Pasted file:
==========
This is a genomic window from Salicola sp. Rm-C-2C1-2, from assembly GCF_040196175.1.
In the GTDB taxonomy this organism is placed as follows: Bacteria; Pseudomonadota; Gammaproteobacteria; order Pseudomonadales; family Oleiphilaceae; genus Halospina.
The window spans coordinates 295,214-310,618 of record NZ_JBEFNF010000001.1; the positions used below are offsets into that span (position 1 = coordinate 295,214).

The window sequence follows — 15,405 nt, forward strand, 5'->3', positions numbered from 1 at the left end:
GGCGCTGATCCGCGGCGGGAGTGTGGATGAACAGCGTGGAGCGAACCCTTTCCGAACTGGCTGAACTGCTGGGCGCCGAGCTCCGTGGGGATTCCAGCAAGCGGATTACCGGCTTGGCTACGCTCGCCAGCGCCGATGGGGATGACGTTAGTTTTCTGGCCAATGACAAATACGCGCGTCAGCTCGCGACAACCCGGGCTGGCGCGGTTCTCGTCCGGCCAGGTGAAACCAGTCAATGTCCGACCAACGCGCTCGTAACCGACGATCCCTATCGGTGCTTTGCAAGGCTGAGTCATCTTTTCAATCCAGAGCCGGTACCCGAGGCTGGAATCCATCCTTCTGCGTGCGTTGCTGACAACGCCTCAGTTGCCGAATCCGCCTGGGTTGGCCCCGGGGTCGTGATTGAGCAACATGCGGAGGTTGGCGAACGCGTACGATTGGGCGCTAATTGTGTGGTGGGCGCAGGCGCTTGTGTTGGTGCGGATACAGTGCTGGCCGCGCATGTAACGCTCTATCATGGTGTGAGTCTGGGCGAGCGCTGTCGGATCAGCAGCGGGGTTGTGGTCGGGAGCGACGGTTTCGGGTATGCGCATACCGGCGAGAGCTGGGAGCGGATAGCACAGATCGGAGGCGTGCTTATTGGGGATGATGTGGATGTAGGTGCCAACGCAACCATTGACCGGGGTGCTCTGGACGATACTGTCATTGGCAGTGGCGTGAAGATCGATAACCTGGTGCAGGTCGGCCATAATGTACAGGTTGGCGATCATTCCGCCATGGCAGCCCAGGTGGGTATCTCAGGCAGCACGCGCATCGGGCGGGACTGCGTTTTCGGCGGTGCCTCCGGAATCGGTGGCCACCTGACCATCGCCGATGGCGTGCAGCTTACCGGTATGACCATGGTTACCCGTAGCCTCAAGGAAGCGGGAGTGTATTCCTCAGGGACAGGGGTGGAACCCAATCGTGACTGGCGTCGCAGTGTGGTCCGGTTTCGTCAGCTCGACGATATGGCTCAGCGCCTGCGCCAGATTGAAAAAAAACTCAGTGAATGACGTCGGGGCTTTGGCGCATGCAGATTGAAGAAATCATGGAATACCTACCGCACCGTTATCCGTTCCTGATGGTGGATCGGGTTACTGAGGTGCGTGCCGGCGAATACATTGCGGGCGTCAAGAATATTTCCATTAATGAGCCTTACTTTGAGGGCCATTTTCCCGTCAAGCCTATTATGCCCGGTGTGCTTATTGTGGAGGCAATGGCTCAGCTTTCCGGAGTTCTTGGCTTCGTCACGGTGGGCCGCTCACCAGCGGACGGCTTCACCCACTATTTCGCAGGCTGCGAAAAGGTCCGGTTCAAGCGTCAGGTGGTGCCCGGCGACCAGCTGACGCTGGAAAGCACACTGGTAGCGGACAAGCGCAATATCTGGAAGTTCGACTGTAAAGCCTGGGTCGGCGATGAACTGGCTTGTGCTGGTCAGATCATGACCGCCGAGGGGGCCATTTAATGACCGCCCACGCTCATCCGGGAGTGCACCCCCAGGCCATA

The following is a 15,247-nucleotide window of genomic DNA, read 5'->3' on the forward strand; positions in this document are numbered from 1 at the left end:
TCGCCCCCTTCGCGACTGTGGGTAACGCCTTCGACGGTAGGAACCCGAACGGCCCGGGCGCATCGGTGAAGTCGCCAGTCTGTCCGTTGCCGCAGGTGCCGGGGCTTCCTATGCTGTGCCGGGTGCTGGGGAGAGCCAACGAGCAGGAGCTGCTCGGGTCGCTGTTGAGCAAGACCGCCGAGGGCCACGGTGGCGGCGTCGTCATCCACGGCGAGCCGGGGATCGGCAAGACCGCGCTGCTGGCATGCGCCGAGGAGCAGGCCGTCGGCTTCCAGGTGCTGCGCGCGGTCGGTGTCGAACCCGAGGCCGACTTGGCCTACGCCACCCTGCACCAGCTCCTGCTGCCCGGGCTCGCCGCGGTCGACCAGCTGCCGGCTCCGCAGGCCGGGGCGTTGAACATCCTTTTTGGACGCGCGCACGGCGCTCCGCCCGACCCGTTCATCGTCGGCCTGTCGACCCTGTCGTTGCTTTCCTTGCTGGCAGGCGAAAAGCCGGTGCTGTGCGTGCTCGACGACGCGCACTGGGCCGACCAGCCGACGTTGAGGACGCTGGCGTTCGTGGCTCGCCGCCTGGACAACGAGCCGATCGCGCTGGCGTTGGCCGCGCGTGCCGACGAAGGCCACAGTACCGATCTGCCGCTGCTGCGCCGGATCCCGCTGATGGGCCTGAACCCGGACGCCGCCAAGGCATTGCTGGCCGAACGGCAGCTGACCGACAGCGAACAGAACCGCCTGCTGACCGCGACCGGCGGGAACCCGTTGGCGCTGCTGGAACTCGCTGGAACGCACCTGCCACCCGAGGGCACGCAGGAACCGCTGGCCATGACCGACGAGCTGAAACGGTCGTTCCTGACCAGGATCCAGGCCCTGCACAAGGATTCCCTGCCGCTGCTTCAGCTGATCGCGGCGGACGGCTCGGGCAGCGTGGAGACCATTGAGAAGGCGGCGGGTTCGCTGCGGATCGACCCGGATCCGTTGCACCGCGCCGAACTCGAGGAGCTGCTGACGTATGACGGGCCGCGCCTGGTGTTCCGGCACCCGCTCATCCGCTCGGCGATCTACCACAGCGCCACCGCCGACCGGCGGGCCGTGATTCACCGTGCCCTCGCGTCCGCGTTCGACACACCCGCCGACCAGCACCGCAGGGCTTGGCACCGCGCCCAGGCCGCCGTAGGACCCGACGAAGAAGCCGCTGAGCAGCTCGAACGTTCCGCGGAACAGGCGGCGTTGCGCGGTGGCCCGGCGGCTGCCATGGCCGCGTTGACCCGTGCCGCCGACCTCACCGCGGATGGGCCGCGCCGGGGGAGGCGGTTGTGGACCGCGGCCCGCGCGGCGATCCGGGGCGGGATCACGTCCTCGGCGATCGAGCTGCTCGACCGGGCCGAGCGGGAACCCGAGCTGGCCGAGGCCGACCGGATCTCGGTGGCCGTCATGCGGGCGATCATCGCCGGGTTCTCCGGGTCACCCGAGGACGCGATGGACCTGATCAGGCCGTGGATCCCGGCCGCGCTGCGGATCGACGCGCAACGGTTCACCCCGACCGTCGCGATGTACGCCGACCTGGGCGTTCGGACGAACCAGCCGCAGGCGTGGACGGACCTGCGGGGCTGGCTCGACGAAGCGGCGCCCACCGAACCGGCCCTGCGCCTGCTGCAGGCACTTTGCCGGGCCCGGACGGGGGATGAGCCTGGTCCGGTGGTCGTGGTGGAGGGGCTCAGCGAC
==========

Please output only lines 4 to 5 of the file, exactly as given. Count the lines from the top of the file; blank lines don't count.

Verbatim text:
The window sequence follows — 15,405 nt, forward strand, 5'->3', positions numbered from 1 at the left end:
GGCGCTGATCCGCGGCGGGAGTGTGGATGAACAGCGTGGAGCGAACCCTTTCCGAACTGGCTGAACTGCTGGGCGCCGAGCTCCGTGGGGATTCCAGCAAGCGGATTACCGGCTTGGCTACGCTCGCCAGCGCCGATGGGGATGACGTTAGTTTTCTGGCCAATGACAAATACGCGCGTCAGCTCGCGACAACCCGGGCTGGCGCGGTTCTCGTCCGGCCAGGTGAAACCAGTCAATGTCCGACCAACGCGCTCGTAACCGACGATCCCTATCGGTGCTTTGCAAGGCTGAGTCATCTTTTCAATCCAGAGCCGGTACCCGAGGCTGGAATCCATCCTTCTGCGTGCGTTGCTGACAACGCCTCAGTTGCCGAATCCGCCTGGGTTGGCCCCGGGGTCGTGATTGAGCAACATGCGGAGGTTGGCGAACGCGTACGATTGGGCGCTAATTGTGTGGTGGGCGCAGGCGCTTGTGTTGGTGCGGATACAGTGCTGGCCGCGCATGTAACGCTCTATCATGGTGTGAGTCTGGGCGAGCGCTGTCGGATCAGCAGCGGGGTTGTGGTCGGGAGCGACGGTTTCGGGTATGCGCATACCGGCGAGAGCTGGGAGCGGATAGCACAGATCGGAGGCGTGCTTATTGGGGATGATGTGGATGTAGGTGCCAACGCAACCATTGACCGGGGTGCTCTGGACGATACTGTCATTGGCAGTGGCGTGAAGATCGATAACCTGGTGCAGGTCGGCCATAATGTACAGGTTGGCGATCATTCCGCCATGGCAGCCCAGGTGGGTATCTCAGGCAGCACGCGCATCGGGCGGGACTGCGTTTTCGGCGGTGCCTCCGGAATCGGTGGCCACCTGACCATCGCCGATGGCGTGCAGCTTACCGGTATGACCATGGTTACCCGTAGCCTCAAGGAAGCGGGAGTGTATTCCTCAGGGACAGGGGTGGAACCCAATCGTGACTGGCGTCGCAGTGTGGTCCGGTTTCGTCAGCTCGACGATATGGCTCAGCGCCTGCGCCAGATTGAAAAAAAACTCAGTGAATGACGTCGGGGCTTTGGCGCATGCAGATTGAAGAAATCATGGAATACCTACCGCACCGTTATCCGTTCCTGATGGTGGATCGGGTTACTGAGGTGCGTGCCGGCGAATACATTGCGGGCGTCAAGAATATTTCCATTAATGAGCCTTACTTTGAGGGCCATTTTCCCGTCAAGCCTATTATGCCCGGTGTGCTTATTGTGGAGGCAATGGCTCAGCTTTCCGGAGTTCTTGGCTTCGTCACGGTGGGCCGCTCACCAGCGGACGGCTTCACCCACTATTTCGCAGGCTGCGAAAAGGTCCGGTTCAAGCGTCAGGTGGTGCCCGGCGACCAGCTGACGCTGGAAAGCACACTGGTAGCGGACAAGCGCAATATCTGGAAGTTCGACTGTAAAGCCTGGGTCGGCGATGAACTGGCTTGTGCTGGTCAGATCATGACCGCCGAGGGGGCCATTTAATGACCGCCCACGCTCATCCGGGAGTGCACCCCCAGGCCATA